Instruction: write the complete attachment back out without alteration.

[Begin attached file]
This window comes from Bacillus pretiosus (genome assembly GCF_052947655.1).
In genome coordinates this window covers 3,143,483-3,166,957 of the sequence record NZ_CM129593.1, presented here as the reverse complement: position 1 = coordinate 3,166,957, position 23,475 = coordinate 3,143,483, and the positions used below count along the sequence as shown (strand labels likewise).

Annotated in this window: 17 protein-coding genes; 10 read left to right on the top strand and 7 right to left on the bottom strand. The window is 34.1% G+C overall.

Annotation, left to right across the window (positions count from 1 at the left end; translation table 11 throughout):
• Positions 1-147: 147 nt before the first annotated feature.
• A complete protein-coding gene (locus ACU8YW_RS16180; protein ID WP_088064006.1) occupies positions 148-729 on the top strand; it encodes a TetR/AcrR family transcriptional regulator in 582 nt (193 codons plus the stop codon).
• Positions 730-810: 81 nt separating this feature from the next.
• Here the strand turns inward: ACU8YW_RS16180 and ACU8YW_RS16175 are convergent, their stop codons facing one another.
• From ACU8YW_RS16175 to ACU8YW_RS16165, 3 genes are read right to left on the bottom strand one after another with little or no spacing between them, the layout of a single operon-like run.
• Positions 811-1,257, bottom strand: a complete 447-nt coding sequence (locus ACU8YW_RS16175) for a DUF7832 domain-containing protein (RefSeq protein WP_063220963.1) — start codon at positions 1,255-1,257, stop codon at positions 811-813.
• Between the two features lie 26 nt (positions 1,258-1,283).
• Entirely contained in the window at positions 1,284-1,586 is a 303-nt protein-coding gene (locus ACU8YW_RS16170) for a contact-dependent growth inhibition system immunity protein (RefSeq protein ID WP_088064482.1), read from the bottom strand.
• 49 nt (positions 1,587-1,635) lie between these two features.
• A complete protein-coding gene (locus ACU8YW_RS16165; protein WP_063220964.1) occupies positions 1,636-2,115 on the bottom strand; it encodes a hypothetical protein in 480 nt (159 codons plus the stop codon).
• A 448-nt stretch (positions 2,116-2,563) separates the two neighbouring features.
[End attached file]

This window comes from Bacillus pretiosus (genome assembly GCF_052947655.1).
In genome coordinates this window covers 3,143,483-3,166,957 of the sequence record NZ_CM129593.1, presented here as the reverse complement: position 1 = coordinate 3,166,957, position 23,475 = coordinate 3,143,483, and the positions used below count along the sequence as shown (strand labels likewise).

Annotated in this window: 17 protein-coding genes; 10 read left to right on the top strand and 7 right to left on the bottom strand. The window is 34.1% G+C overall.

Annotation, left to right across the window (positions count from 1 at the left end; translation table 11 throughout):
• Positions 1-147: 147 nt before the first annotated feature.
• A complete protein-coding gene (locus ACU8YW_RS16180; protein ID WP_088064006.1) occupies positions 148-729 on the top strand; it encodes a TetR/AcrR family transcriptional regulator in 582 nt (193 codons plus the stop codon).
• Positions 730-810: 81 nt separating this feature from the next.
• Here the strand turns inward: ACU8YW_RS16180 and ACU8YW_RS16175 are convergent, their stop codons facing one another.
• From ACU8YW_RS16175 to ACU8YW_RS16165, 3 genes are read right to left on the bottom strand one after another with little or no spacing between them, the layout of a single operon-like run.
• Positions 811-1,257, bottom strand: a complete 447-nt coding sequence (locus ACU8YW_RS16175) for a DUF7832 domain-containing protein (RefSeq protein WP_063220963.1) — start codon at positions 1,255-1,257, stop codon at positions 811-813.
• Between the two features lie 26 nt (positions 1,258-1,283).
• Entirely contained in the window at positions 1,284-1,586 is a 303-nt protein-coding gene (locus ACU8YW_RS16170) for a contact-dependent growth inhibition system immunity protein (RefSeq protein ID WP_088064482.1), read from the bottom strand.
• 49 nt (positions 1,587-1,635) lie between these two features.
• A complete protein-coding gene (locus ACU8YW_RS16165; protein WP_063220964.1) occupies positions 1,636-2,115 on the bottom strand; it encodes a hypothetical protein in 480 nt (159 codons plus the stop codon).
• A 448-nt stretch (positions 2,116-2,563) separates the two neighbouring features.